One reads posts analyzing how to write a male character, or how to write a female character. I often find myself irritated -- women have to have lots of friends, they have to be emotional, they have to care about dressing up, and they have to think men are uncommunicative. Men have to be taciturn, talk about football, have only one or two close friends (to whom they speak in occasional grunts), and they have to think women are irrational.
In reality, some women are sports-mad and some like fluffy little dogs. Some men are sharp dressers and some like fishing alone for hours.
But this article from Scientific American has real advice on writing relationships. Chose your pronouns carefully, writers. They can reflect gender, social rank, and intelligence.
Although we never notice it, when analyzed our speech patterns and writing show that women are far more likely than men to use cognitive words (e.g., because, reason, think, believe); social words (e.g., he, she, friend, cousin); and 1st person singular (I, me, my).
Men use articles more than women: (a, an, the).
According to Psychologist James Pennebaker, "men and women use language differently because they negotiate their worlds differently. Across dozens and dozens of studies, women tend to talk more about other human beings. Men, on the other hand, are more interested in concrete objects and things. To talk about human relationships requires social and cognitive words. To talk about concrete objects, you need concrete nouns which typically demand the use of articles."
Also, people of lower rank use "I" words in communications, whereas higher rank people avoid them.
These offer new ways to look at characterization. Although in reality we are unaware of these cues, if we write them into our characters, mightn't it make the reader's perception of their roles more vivid?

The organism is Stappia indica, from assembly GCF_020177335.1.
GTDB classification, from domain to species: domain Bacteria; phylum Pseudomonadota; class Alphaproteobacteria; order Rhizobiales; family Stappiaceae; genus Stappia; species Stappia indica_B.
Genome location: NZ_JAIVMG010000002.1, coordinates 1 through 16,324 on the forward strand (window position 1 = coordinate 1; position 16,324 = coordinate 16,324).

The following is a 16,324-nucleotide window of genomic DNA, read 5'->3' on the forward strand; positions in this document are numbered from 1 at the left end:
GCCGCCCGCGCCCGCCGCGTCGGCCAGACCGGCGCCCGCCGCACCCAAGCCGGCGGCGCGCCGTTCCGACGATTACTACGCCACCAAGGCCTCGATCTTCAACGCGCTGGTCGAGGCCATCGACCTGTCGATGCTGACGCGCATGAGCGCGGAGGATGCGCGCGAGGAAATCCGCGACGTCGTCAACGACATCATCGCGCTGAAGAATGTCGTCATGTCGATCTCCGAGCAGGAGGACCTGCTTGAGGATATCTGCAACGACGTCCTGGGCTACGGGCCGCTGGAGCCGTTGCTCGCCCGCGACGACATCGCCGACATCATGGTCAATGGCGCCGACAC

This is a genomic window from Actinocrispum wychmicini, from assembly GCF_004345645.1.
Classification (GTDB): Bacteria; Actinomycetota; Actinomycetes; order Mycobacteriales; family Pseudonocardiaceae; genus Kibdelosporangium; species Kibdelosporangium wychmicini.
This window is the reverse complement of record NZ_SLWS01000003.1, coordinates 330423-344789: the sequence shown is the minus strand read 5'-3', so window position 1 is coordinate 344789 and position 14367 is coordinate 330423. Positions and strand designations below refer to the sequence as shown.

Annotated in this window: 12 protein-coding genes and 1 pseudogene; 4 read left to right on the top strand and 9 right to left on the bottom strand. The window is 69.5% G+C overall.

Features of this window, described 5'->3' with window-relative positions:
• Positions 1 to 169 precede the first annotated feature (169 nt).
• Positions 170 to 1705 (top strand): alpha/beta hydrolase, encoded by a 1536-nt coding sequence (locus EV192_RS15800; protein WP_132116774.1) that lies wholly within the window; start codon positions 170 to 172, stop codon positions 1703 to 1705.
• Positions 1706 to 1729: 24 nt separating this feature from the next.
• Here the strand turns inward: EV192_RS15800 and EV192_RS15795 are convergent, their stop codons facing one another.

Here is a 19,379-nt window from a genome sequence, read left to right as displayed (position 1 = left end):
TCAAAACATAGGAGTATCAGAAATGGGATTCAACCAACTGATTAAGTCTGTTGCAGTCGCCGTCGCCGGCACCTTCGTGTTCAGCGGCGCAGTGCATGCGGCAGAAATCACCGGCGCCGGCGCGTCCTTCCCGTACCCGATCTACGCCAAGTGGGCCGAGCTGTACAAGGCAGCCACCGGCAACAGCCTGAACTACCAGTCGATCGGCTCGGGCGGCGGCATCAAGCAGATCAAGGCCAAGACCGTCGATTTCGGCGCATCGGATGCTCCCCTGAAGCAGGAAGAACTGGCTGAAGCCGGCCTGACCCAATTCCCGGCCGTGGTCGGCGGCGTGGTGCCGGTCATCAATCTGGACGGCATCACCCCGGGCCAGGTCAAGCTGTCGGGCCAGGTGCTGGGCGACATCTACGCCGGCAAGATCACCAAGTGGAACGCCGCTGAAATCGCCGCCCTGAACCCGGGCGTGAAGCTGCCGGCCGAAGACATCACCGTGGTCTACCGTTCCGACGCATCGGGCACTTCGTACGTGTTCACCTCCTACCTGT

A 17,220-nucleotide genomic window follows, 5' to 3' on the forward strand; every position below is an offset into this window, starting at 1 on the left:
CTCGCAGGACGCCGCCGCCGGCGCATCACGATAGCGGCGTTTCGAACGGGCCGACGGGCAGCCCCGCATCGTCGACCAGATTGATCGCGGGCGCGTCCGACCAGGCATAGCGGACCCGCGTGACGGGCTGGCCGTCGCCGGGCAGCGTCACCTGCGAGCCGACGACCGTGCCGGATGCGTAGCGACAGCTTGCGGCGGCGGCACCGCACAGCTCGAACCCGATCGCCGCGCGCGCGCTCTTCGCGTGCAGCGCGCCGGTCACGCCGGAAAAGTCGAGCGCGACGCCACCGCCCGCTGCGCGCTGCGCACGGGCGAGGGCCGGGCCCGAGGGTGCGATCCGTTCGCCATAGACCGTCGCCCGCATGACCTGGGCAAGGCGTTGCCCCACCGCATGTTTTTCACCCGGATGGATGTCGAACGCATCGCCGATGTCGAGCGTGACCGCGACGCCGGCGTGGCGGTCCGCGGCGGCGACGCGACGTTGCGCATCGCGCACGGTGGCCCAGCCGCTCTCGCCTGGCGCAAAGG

It's not just gender. This fascinated me:
"Higher GPAs were associated with admission essays that used high rates of nouns and low rates of verbs and pronouns. The effects were surprisingly strong and lasted across all years of college, no matter what the students’ major.
To me, the use of nouns -- especially concrete nouns -- reflects people’s attempts to categorize and name objects, events, and ideas in their worlds. The use of verbs and pronouns typically occur when people tell stories. Universities clearly reward categorizers rather than story tellers. If true, can we train young students to categorize more? Alternatively, are we relying too much on categorization strategies in American education?"
As I growled about a few posts back, writers can be seen by more analytic minds as being of inferior intelligence -- something that also plagues women in the eyes of some men. Emotional, social, story-telling minds are less valued than analytic, concrete minds.
I would argue both are important, and are equally essential to our human existence. Without the story tellers and the emotion-givers, we are robots. Without analysis and concrete reality, we are adrift without reason.
I am intrigued, and anxious to try gender-pronouns and concrete versus emotional in my stories.
How do you write? How do you tell a story that reflects the concrete? Do you have special cues you use for gender and rank? I'd love to read about them.